Object SG-3 or "Kola experimental reference superdeep well" has become the deepest development in the world. In 1997, she entered the Guinness Book of Records as the deepest human invasion of the earth's crust. To date, the well has been mothballed for many years.
So for what purposes was it created, what are its main features, and why are they no longer made today?
By the beginning of the 20th century, people had accumulated an impressive baggage of knowledge about the layers of the Earth's lithosphere. In the 1930s, the first ever borehole, 3 km deep, was drilled in Europe. In the early 1950s, a new record was set - 7 km. In the early 1960s, a project was launched in the United States to study the earth's crust and its mantle.
Within the framework of the Mohol project, overseas scientists are trying to drill the earth's crust under the Pacific Ocean. However, already in 1966, due to practical disputes and problems with funding, the initiative was scrapped. And here the Soviet Union enters the arena of studies of the earth's shell. In 1968, geological exploration was sent to the site of the future deepest well. After another 2 years, a well is being laid.
If the Americans were able to go 3.2 km deep under the bottom of the world ocean, Soviet scientists set themselves the task of drilling at least 15 km.
Drilling of the Kola superdeep began on May 24, 1970 in the Murmansk region. Exploration showed that the thickness of the crust at the drilling site was about 20 km. Scientists wondered if they would be able to reach the upper layers of the Earth's mantle.
By the time drilling began, Soviet geologists had a truly huge baggage of theoretical knowledge about the structure of the earth, accumulated over decades of scientific work. However, as soon as "Kolskaya" went 5 km deeper, the data obtained from the site began to go into the cut with all the theoretical calculations.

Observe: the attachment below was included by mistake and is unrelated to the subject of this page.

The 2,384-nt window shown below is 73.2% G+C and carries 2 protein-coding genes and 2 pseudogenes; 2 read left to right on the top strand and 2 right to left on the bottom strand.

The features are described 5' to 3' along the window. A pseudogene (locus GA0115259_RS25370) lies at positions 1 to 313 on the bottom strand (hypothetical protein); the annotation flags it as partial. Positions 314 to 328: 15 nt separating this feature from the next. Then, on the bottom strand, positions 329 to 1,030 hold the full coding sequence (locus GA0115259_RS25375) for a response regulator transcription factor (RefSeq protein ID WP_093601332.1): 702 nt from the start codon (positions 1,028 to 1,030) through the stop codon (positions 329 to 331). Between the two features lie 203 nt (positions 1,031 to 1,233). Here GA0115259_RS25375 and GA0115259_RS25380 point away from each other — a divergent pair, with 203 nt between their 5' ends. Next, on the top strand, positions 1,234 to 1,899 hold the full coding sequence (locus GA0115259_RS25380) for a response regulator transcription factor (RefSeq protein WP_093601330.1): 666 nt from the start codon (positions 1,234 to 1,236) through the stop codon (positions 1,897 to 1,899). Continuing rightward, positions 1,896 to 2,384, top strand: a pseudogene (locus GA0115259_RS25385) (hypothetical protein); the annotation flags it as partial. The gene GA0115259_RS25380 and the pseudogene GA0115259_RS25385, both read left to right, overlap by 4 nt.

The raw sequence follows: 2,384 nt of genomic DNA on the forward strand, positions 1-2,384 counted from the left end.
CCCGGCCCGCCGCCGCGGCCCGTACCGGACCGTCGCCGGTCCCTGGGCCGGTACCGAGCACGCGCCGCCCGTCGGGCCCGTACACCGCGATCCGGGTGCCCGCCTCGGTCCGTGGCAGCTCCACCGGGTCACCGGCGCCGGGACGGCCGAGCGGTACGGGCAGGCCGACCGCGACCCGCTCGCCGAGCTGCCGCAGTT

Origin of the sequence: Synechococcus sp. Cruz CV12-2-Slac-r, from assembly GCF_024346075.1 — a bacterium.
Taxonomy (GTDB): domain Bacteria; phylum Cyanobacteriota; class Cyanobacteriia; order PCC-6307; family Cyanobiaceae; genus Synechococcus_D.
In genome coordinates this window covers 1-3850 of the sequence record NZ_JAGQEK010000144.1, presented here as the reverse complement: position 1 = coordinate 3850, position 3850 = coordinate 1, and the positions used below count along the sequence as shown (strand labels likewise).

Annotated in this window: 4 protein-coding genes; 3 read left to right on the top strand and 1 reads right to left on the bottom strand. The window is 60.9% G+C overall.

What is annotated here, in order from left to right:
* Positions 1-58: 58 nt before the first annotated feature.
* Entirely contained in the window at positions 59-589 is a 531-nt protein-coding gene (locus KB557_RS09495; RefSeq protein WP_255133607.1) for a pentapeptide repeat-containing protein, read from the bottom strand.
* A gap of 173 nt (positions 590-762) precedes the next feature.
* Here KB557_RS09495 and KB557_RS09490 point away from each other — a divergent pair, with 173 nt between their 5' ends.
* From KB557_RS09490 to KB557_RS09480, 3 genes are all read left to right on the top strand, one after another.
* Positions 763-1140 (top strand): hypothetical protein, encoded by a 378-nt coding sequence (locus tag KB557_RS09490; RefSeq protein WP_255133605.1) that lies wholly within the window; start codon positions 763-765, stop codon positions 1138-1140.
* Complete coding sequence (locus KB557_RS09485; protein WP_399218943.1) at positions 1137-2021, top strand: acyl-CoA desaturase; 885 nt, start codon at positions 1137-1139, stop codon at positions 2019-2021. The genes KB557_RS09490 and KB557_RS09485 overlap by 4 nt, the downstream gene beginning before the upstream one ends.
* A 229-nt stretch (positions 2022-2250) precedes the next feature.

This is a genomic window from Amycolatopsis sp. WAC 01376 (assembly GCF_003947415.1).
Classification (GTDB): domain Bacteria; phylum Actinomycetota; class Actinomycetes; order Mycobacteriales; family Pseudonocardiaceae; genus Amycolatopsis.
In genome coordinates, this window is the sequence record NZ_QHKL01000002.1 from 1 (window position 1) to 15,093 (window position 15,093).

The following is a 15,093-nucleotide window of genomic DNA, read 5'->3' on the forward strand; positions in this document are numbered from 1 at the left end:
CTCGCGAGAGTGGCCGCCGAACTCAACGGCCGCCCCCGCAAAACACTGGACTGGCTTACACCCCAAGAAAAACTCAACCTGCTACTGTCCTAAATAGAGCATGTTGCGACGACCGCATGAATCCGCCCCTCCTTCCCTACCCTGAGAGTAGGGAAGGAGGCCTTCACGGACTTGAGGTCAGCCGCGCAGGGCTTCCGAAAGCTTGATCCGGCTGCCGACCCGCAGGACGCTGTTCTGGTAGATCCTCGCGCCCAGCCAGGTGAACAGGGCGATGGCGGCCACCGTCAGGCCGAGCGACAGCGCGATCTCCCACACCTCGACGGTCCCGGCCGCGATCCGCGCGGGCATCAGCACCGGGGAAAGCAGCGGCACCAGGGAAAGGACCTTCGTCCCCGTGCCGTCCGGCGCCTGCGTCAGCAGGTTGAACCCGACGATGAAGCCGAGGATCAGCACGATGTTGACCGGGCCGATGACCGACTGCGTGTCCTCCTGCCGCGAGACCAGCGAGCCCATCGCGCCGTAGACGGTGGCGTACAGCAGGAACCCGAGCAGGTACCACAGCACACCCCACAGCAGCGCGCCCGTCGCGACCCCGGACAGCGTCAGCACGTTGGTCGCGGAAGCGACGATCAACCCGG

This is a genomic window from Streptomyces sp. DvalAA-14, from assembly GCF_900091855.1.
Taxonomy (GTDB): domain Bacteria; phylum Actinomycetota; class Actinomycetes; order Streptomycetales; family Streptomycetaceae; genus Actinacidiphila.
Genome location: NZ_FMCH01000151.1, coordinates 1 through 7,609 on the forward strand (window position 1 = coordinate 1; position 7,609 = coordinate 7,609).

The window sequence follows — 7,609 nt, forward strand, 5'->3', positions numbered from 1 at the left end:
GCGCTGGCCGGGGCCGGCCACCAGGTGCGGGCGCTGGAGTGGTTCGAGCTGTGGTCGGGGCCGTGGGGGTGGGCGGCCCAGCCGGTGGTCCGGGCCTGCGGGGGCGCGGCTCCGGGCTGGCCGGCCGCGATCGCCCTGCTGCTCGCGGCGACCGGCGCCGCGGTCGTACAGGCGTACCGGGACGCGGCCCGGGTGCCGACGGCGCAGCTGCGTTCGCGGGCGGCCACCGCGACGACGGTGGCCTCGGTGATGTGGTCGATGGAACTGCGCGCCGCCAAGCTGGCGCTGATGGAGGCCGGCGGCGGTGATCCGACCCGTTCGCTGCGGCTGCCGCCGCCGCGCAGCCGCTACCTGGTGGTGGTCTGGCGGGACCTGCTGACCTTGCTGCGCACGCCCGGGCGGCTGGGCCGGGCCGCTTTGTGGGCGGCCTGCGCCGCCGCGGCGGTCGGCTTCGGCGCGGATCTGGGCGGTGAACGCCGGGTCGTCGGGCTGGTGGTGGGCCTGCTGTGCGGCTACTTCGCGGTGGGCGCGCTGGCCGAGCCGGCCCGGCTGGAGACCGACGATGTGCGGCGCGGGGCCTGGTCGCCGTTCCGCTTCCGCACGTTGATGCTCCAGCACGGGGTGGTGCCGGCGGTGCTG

For example, the sedimentary layer of the earth turned out to be 2 km more than it was believed. The granite layer turned out to be very thin - only 2-3 km, instead of the supposed 12. The temperature also behaved in an "abnormal" way: instead of the expected 100 degrees Celsius at a depth of 5 km, it was 180-200 degrees.
With each new kilometer, Soviet scientists made more and more discoveries, each of which literally “tore the template” of world geology. So, fossilized remains of plankton were found at 6 km.
Nobody expected such a discovery. This meant that life on Earth originated much earlier than world science believed until 1970. Fossilized plankton lived about 500-800 million years after the formation of the planet. Thanks to the discoveries at SG-3, biologists had to revise the evolutionary models that had developed by that time.
Traces of natural gas and oil were found at a depth of 8 km. This discovery also turned upside down the old theories about the formation of the mentioned minerals.
This is because Soviet scientists did not find a single trace of organic life there. This means that oil can be formed not only by the "organic method", but also by the inorganic one. As a result, the depth of the well was 12,262 meters, with a diameter of the upper part of 92 cm and a diameter of the lower part of 21.5 cm. Drilling on Kolskaya continued until 1991, until the collapse of the USSR put an end to the unique scientific project.
After the destruction of the Land of Soviets, the Kola superdeep worked for several more years. Foreign geologists from the USA, Scotland and Norway also came here. However, due to a lack of funding for the project, in 1994 a number of accidents occurred at the well, after which the facility was decided to be closed and mothballed.
The scientific data obtained thanks to the USSR project turned the view of modern science on many things in various fields. The discoveries in the field of underground temperature drops forced scientists to think about the possibility of using geothermal energy in the future.
Over the past 27 years, not a single similar project has appeared in the world. Mainly because, both in the former Soviet republics and in the Western countries, the funding of science has become very bad since the end of the Cold War.